Didden, in his defence, stated that he saw the prosecutor lying on the ground, and put his hand into his pocket.
Clark said that he asked the prosecutor to treat him, that the prosecutor hit him, and he hit back, and the prosecutor fell to the ground, and then Didden came up and put his hand into his pocket.
[Assumed found GUILTY: see original trial image]
The prisoners then PLEADED GUILTY to convictions of felony, DIDDEN in April, 1894, and CLARK to a conviction of felony in March, 1895. Holbrow stated that the prisoners belonged to a gang of notorious thieves
DIDDEN—Fifteen Months' Hard Labour and Twenty Strokes with the Cat.
CLARK—Twelve Months' Hard Labour and Twenty Strokes with the Cat.
NEW COURT.—Monday, February 24th, 1896.
Before Mr. Common Serjeant.
238. THOMAS GRIFFITHS (25) and ELIZA MURPHY (23) PLEADED GUILTY to feloniously having counterfeit coin in their possession, with intent to utter it, both having been before convicted of a like offence. Several other convictions were proved against them.
GRIFFITHS— Twenty Months' Hard Labour.
MURPHY— Twelve Months' Hard Labour.
240. ERNEST ARTHUR WALBREN (20) , to two indictments for stealing post letters containing photographs and other articles, he being employed by the Post Office; also to obtaining three rings and other articles from John Nicholls, with intent to defraud.
He received a good character.— Twelve Months' Hard Labour.
241. EDWARD TOMBLESON (20) [Pleaded guilty: see original trial image] , to stealing, while employed in the Post Office, two post letters, containing three postal orders, the property of Her Majesty's Postmaster-General.— Eighteen Months' Hard Labour.
242. WILLIAM ANDREWS (23) [Pleaded guilty: see original trial image] , to burglary in the dwelling-house of Charles Henry Booth, with intent to steal. Having been convicted at Wandsworth on January 6th, 1891.— Discharged on Recognizances.
243. MINNIE PHEBY (20) [Pleaded guilty: see original trial image] , to three indictments for burglary, and stealing a clock, a gold brooch, and other articles of Annie Morris Hawkins and Herbert Tyson.— Nine Months on each Indictment, to run consecutively.
245. JOHN KEMP (24) [Pleaded guilty: see original trial image] , to breaking and entering the dwelling-house of Berthold Herman and another, and stealing two coats, and 17s. 5 1/2d.; also to breaking and entering the warehouse of Harry Adlam, and stealing 1s. 3d., the money of Harry Southern. Having been convicted at Clerkenwell on June 24th, 1895. Several other convictions were proved against him.— Three Years' Penal Servitude. And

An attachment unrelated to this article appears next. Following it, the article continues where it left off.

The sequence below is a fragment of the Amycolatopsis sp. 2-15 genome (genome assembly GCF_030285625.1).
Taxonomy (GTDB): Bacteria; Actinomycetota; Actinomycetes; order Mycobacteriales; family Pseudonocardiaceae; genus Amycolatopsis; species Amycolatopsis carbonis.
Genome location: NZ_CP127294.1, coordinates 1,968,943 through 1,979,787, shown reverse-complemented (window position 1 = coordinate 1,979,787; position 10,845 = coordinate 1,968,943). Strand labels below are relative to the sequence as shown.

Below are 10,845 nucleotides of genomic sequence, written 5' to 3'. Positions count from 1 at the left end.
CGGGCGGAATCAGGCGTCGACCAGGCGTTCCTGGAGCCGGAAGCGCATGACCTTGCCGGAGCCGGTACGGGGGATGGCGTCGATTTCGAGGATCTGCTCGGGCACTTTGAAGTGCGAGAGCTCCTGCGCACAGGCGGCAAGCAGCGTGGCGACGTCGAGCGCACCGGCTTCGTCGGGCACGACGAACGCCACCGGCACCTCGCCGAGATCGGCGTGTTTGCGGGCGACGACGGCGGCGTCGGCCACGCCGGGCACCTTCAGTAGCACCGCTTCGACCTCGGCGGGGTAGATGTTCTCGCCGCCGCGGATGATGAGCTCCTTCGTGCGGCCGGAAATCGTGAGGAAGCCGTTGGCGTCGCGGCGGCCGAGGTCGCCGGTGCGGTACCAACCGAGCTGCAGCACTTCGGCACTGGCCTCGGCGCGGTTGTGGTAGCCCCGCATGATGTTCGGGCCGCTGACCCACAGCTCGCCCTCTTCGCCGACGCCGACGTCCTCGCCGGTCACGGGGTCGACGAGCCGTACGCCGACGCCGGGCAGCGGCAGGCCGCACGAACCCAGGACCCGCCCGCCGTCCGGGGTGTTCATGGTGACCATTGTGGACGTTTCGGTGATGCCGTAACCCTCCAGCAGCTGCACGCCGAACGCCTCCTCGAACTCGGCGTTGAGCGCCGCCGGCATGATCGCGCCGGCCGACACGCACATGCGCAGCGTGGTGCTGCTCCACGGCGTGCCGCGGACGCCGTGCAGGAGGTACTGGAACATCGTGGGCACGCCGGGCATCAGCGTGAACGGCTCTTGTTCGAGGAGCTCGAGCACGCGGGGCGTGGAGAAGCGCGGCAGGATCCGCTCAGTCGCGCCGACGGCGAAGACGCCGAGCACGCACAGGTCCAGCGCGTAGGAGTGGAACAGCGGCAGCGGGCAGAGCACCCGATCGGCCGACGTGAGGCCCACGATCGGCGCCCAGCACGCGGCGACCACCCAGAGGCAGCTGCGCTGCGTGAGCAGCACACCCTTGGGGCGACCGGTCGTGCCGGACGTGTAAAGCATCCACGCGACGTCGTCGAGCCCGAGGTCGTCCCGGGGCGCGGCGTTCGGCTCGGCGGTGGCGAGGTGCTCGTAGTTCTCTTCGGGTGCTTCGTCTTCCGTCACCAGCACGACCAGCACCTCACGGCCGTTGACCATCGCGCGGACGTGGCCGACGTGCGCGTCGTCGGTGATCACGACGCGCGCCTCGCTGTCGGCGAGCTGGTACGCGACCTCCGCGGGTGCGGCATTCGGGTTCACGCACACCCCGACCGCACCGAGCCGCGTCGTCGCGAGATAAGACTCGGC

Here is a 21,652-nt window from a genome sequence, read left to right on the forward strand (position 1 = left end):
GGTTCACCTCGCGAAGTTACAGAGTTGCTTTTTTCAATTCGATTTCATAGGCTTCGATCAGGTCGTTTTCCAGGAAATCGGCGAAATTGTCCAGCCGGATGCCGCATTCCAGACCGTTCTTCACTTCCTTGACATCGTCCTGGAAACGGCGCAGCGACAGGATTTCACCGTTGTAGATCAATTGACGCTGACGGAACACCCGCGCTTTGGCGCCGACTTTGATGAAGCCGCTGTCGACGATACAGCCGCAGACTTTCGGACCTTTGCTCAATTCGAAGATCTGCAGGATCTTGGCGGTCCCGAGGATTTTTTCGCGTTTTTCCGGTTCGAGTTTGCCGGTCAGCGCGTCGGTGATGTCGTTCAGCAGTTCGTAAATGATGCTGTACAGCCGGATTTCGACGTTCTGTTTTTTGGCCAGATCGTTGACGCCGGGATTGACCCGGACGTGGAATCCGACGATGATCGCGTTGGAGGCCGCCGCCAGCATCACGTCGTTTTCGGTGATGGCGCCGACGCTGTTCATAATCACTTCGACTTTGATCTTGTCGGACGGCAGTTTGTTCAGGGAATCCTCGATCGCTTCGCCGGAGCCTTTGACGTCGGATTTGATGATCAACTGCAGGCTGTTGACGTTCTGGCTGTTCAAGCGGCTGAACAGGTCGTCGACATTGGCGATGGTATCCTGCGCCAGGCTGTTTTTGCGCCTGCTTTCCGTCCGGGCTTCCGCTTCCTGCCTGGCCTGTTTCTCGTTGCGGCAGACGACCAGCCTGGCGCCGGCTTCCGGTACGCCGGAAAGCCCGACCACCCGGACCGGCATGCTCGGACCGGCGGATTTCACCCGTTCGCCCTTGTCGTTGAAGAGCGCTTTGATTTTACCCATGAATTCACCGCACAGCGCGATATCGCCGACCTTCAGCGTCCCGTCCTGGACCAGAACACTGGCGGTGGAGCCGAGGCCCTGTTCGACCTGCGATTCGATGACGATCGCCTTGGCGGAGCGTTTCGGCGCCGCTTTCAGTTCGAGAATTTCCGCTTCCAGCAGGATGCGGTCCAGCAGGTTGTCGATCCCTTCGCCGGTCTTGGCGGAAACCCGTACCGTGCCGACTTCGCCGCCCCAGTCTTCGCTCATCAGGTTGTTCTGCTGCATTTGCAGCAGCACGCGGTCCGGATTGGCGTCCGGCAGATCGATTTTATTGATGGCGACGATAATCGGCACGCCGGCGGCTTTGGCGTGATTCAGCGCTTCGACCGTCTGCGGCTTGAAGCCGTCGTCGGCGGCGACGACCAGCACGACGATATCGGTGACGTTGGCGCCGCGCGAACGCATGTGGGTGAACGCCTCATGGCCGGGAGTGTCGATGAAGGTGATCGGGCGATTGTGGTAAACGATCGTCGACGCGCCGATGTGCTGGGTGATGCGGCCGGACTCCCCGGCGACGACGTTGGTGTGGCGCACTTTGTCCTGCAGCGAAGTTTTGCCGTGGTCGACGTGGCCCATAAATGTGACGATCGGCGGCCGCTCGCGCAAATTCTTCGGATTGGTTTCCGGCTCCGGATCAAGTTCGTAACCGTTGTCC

246. HENRY JAMES YOUNG (19) [Pleaded guilty: see original trial image] , to stealing a watch and other articles from the person of Henry Schultz Young. Having been convicted at North London Sessions on May 21st, 1894. Other convictions were proved against him.— Eighteen Months' Hard Labour.
WILLIAM HENRY WOOD . I am foreman to Seeley Allen, a manufacturing electrician—on the morning of February 10th a man spoke to me as soon as I opened the premises—I looked down the stairs and saw the prisoner on the ground floor, in a porch by the letter-box, with this bag in his hand; it is Mr. Allen's—I went out and found the prisoner in Great St. Thomas Apostle, and said, "I believe you were at 25, Garlick Hill just now—he said, "No"—I said, "I believe you were, what have you got in that bag; does it belong to you?"—he said, "No," and, after some humming and hahing, he bolted—I called, "Stop thief," and he was brought back in custody—this bag and contents are the property of my employer—I missed similar articles; here is a box of compasses—the bag was on the office-table, with nothing in it; whoever took it must have put the things in it—the prisoner said that he found them in the doorway.
JOHN WRIGHT (653, City). On the morning of February 10th I was on duty near St. Thomas Apostle, and saw the prisoner running; I caught him—he said that he found the bag—he was searched at the station, and four compasses, three gloves, and some pawn tickets found on him—he said, "I took them in the office."
The Prisoner. I deny that; I said that I took the compasses out of the bag.
The prisoner, in his statement before the Magistrate, and in his defence, said that he picked the bag up in the doorway, opened it, and put the compasses in his pocket, and was going to take the bag back.
— GUILTY **. He then PLEADED GUILTY to a conviction at Clerkenwell on June 4th, 1888, and was sentenced to Five Years' Penal Servitude.— Eighteen Months' Hard Labour.
MR. RICHARDS Prosecuted.
STEPHEN PILBEAN (79 H). On February 14th I was on duty in Trinity Square which is outside the City—I heard a clock strike 11.30, looked at the pillar-box, and it was all right; I put my hand in the aperture—ten minutes later I examined it again, found some sticky stuff on the box, and saw the prisoner moving off; he ran; I chased him forty yards, took him, and asked what he ran away for—he said that he never saw me; he ran to catch a train—he had one hand in his pocket—I asked what he had in his hand—he said, "Only a little advertisement," and pulled out this paper, covered with a sticky substance—I afterwards went back to the place where I arrested him, and found this letter, with a sticky substance on it, addressed to Mr. Webb, and this tin box, lying on the pavement fifteen yards off, with sticky stuff in it—that spot was before I came up to him.